As Russia’s aggression in Ukraine escalates, so too have the deliberations in Europe and the United States over financial sanctions. It is only 48 hours, but it seems that we have come a long way since President Biden’s announcement on Thursday afternoon. As of the morning of midday Saturday 26 February east coast time, rumors were circulating of measures that would amount to a declaration of all-out financial warfare against Russia.
Severe economic sanctions demonstrate the seriousness of how we take Russia's resort to a large scale invasion of Ukraine. In the past Russia's provocations were too limited in scope to touch off an all out war, but now they have, and now with most of Russia's neighbors having joined NATO, there's no longer an appetite for tolerating Putin and his criminal gang. Putting into simple terms, we're taking ourselves out of the business of facilitating Putin's ambitions, and not coincidentally, trafficking in stolen wealth. This will be hard because banks make their numbers by turning a blind eye to what's going on under their noses. That's you, Deutsche Bank, who I'm referring to. Dealers in luxury goods are particularly affected by these sanctions. In this respect, a (loosely regulated) capitalism is our Achilles heel. The deeper the pockets, the less willing high end purveyors of expensive goods and properties will be to ask embarrassing questions about where the money comes from. To use the Mob vernacular, half the sovereign wealth of Russia 'fell off a truck'. Look for whole populations to be irked by having to pay double the earlier market price for gas and petroleum commodities. But the real tears that will flow will be shed by those who cater to the über wealthy. My prediction is that among the smart set, these sanctions will be as popular as wearing a covid mask in a wine bar. Enforcement is going to be a major problem.
Very interesting review of the potential effects of the monetary policy. As a former banker my biggest concern is that we appear to be repeating history of what we did to Japan before they bombed Pearl Harbor. We may have unleashed the hell of a cornered wolverine.
Let's suppose the EU did go maximalist in terms of the sanctions you describe in your excellently informative #87.
What might the Russian response be? Is one possibility that Russia would go maximalist in military terms vs. Ukraine?
And how does the "friendship" pact signed by Russia and China on 2/7 factor in?
One interesting note - Roman Abrmovich, one of the early kleptocrats to spend big in the West, transferred stewardship and care of Chelsea Football Club to its charitable foundation trustees.
Those 'in the business of facilitating Putin's ambitions' include those who are ideologically aligned with him, and those who do business with Putin for profit and influence. Dealing with Putin is having a high friend in court. Everyone needs a favor once in a while, and Putin operates a thriving bus in mutual hand washing and backscratching. Nobody likes effective competition, much as capitalism cheerleaders appear to celebrate its 'creative destruction, because the party that is insufficiently ruthless or nimble gets destroyed. Governments like Putin's buy and sell favors. Nothing is permitted as a matter of right or law; everyone gets squeezed, and bribery is normalized, because without palms getting greased, nothing gets done. Worse than that is the demoralization of society where right and wrong no longer matter. Anyone who objects has also given and accepted bribes. Society becomes a sewer of shame. Businesses that pay for favors or protection money need to squeeze their patrons and customers. Jobs are purchased, regardless of qualifications and competencies. Russia has a smaller economy than Texas, New York, or California. That means fewer jobs that pay decent wages, and more jobs where the fix is in. Exhibit A would have to be the sorry ass way Putin's been handling this invasion of Ukraine. Don't get me wrong. I'm counting on Russian incompetency to help save Ukraine. But you need to understand that all the tanks in Eastern Europe won't make the Russians better soldiers. I am expecting that a great deal of the supplies and materiél that Putin is planning to use will never reach their destinations, and I wonder how much of it has already been diverted into the black market. Times change, but essentially, Russia and Russians don't change.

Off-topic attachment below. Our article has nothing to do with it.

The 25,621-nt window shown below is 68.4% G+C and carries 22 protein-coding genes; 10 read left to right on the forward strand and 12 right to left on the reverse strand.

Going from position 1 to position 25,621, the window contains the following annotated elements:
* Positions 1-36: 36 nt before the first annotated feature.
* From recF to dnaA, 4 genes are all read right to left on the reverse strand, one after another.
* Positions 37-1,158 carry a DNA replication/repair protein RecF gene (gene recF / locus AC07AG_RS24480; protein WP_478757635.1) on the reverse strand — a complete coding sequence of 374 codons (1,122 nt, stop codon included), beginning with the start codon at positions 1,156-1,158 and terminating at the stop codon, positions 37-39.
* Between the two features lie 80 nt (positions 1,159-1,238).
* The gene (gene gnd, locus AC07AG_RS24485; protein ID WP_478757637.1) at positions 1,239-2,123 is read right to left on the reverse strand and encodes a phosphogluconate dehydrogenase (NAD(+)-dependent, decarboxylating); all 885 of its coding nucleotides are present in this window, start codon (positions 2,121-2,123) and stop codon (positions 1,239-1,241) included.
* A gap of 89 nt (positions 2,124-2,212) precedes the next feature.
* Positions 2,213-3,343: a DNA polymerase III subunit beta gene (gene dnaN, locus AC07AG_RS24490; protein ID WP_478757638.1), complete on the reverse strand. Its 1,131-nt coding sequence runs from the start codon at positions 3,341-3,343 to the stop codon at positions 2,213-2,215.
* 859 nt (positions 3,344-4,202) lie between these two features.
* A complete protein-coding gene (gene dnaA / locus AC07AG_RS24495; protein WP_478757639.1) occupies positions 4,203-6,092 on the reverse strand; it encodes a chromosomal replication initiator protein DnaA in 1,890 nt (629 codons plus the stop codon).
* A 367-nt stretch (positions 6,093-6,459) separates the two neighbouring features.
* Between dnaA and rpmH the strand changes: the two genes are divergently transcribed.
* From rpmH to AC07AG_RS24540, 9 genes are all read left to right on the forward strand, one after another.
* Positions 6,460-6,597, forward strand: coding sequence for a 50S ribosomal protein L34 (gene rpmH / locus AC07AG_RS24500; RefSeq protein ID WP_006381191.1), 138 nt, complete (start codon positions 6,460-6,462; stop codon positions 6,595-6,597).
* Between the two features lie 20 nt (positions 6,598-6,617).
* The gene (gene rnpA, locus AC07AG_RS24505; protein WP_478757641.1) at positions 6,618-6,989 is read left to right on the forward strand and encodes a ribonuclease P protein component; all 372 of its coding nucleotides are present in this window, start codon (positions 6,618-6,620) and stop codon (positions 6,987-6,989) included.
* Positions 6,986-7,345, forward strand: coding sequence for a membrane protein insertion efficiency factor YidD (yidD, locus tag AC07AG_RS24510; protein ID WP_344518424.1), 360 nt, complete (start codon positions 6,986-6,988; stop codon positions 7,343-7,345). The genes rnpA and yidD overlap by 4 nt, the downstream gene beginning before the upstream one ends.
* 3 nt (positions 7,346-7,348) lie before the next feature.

Pozsar has just written that QE may need to be extended! Liquidity out elsewhere (even tho that be Russia), in the current post GFC plumbing network, requires addition of liquidity here. Else...GFC '22!
Where the CBR's reserves are held - and what may happen - is intimately tied not just to possible layers of swap contracts and collateral but the servicing of these contracts. If they can't be serviced then it all starts to unravel requiring fairly deep focus and involvement from Moscow. That alone won't be easy under current circumstances.
First the US makes Russia rich by throttling domestic gas and oil production, driving up prices to serve "green" interests. Now they want to make Russia poor, not by cutting into Russian energy exports, but by calling on the magic banking fairies who specialize in smoke and mirrors. Didn't we just have a recap of the Fed in #55? Who thinks our bankers can fleece a cold-eyed KGB guy who has been planning this scenario for years? https://adamtooze.substack.com/p/top-links-55-forever-is-composed
If Russia's dollar reserves are made useless by sanctions, would they be able to arrange some kind of credit swap with the Chinese? Dollars for yuan?
Thank you for your clear explanations of existing and possible sanctions. I'm not finance-literate, but even I can understand the - one might say - existential effects of a full financial war against Putin and his cronies. I do pity the Russian people, though.